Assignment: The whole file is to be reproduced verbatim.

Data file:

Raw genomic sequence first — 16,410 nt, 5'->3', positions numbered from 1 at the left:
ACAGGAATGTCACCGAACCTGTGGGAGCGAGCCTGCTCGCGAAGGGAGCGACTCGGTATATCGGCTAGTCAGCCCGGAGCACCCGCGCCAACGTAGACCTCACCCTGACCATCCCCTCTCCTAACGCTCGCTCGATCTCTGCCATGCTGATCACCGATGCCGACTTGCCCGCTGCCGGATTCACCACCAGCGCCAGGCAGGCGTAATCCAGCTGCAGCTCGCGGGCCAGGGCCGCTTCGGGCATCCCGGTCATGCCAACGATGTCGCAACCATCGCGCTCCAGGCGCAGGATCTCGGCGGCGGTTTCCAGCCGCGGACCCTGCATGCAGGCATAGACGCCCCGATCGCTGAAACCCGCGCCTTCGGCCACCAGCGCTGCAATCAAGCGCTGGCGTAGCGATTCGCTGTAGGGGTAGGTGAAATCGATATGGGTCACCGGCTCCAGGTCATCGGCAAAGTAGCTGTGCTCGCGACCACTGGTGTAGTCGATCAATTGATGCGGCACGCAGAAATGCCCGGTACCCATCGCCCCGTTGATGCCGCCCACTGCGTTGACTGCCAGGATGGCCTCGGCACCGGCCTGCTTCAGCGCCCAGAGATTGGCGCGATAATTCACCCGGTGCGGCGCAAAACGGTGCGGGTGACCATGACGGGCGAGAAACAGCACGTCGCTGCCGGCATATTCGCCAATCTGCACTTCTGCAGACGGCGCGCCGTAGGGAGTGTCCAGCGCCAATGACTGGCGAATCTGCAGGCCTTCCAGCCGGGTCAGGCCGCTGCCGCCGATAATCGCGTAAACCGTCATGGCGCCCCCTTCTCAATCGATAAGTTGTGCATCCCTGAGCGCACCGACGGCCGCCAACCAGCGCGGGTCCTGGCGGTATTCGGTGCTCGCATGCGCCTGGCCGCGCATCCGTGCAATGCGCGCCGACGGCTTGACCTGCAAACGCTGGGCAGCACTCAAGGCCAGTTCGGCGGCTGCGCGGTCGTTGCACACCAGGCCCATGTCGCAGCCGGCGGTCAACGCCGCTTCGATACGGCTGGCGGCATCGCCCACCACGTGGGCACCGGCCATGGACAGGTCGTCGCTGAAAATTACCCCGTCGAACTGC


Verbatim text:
Raw genomic sequence first — 16,410 nt, 5'->3', positions numbered from 1 at the left:
ACAGGAATGTCACCGAACCTGTGGGAGCGAGCCTGCTCGCGAAGGGAGCGACTCGGTATATCGGCTAGTCAGCCCGGAGCACCCGCGCCAACGTAGACCTCACCCTGACCATCCCCTCTCCTAACGCTCGCTCGATCTCTGCCATGCTGATCACCGATGCCGACTTGCCCGCTGCCGGATTCACCACCAGCGCCAGGCAGGCGTAATCCAGCTGCAGCTCGCGGGCCAGGGCCGCTTCGGGCATCCCGGTCATGCCAACGATGTCGCAACCATCGCGCTCCAGGCGCAGGATCTCGGCGGCGGTTTCCAGCCGCGGACCCTGCATGCAGGCATAGACGCCCCGATCGCTGAAACCCGCGCCTTCGGCCACCAGCGCTGCAATCAAGCGCTGGCGTAGCGATTCGCTGTAGGGGTAGGTGAAATCGATATGGGTCACCGGCTCCAGGTCATCGGCAAAGTAGCTGTGCTCGCGACCACTGGTGTAGTCGATCAATTGATGCGGCACGCAGAAATGCCCGGTACCCATCGCCCCGTTGATGCCGCCCACTGCGTTGACTGCCAGGATGGCCTCGGCACCGGCCTGCTTCAGCGCCCAGAGATTGGCGCGATAATTCACCCGGTGCGGCGCAAAACGGTGCGGGTGACCATGACGGGCGAGAAACAGCACGTCGCTGCCGGCATATTCGCCAATCTGCACTTCTGCAGACGGCGCGCCGTAGGGAGTGTCCAGCGCCAATGACTGGCGAATCTGCAGGCCTTCCAGCCGGGTCAGGCCGCTGCCGCCGATAATCGCGTAAACCGTCATGGCGCCCCCTTCTCAATCGATAAGTTGTGCATCCCTGAGCGCACCGACGGCCGCCAACCAGCGCGGGTCCTGGCGGTATTCGGTGCTCGCATGCGCCTGGCCGCGCATCCGTGCAATGCGCGCCGACGGCTTGACCTGCAAACGCTGGGCAGCACTCAAGGCCAGTTCGGCGGCTGCGCGGTCGTTGCACACCAGGCCCATGTCGCAGCCGGCGGTCAACGCCGCTTCGATACGGCTGGCGGCATCGCCCACCACGTGGGCACCGGCCATGGACAGGTCGTCGCTGAAAATTACCCCGTCGAACTGC